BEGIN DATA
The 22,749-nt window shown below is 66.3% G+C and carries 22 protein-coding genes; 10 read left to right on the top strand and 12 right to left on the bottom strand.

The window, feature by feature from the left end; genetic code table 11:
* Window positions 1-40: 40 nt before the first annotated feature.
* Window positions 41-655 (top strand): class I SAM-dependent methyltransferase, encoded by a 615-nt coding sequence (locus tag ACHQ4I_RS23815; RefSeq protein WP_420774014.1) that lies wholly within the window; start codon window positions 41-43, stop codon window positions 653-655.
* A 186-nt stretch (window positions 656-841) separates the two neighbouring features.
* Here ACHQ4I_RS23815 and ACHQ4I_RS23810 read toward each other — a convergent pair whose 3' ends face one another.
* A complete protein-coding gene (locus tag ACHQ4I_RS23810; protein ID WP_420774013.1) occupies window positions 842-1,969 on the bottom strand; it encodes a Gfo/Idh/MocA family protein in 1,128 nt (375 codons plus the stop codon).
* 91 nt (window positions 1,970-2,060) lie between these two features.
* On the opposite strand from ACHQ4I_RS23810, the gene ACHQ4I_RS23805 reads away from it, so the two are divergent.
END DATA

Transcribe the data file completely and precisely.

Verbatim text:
The 22,749-nt window shown below is 66.3% G+C and carries 22 protein-coding genes; 10 read left to right on the top strand and 12 right to left on the bottom strand.

The window, feature by feature from the left end; genetic code table 11:
* Window positions 1-40: 40 nt before the first annotated feature.
* Window positions 41-655 (top strand): class I SAM-dependent methyltransferase, encoded by a 615-nt coding sequence (locus tag ACHQ4I_RS23815; RefSeq protein WP_420774014.1) that lies wholly within the window; start codon window positions 41-43, stop codon window positions 653-655.
* A 186-nt stretch (window positions 656-841) separates the two neighbouring features.
* Here ACHQ4I_RS23815 and ACHQ4I_RS23810 read toward each other — a convergent pair whose 3' ends face one another.
* A complete protein-coding gene (locus tag ACHQ4I_RS23810; protein ID WP_420774013.1) occupies window positions 842-1,969 on the bottom strand; it encodes a Gfo/Idh/MocA family protein in 1,128 nt (375 codons plus the stop codon).
* 91 nt (window positions 1,970-2,060) lie between these two features.
* On the opposite strand from ACHQ4I_RS23810, the gene ACHQ4I_RS23805 reads away from it, so the two are divergent.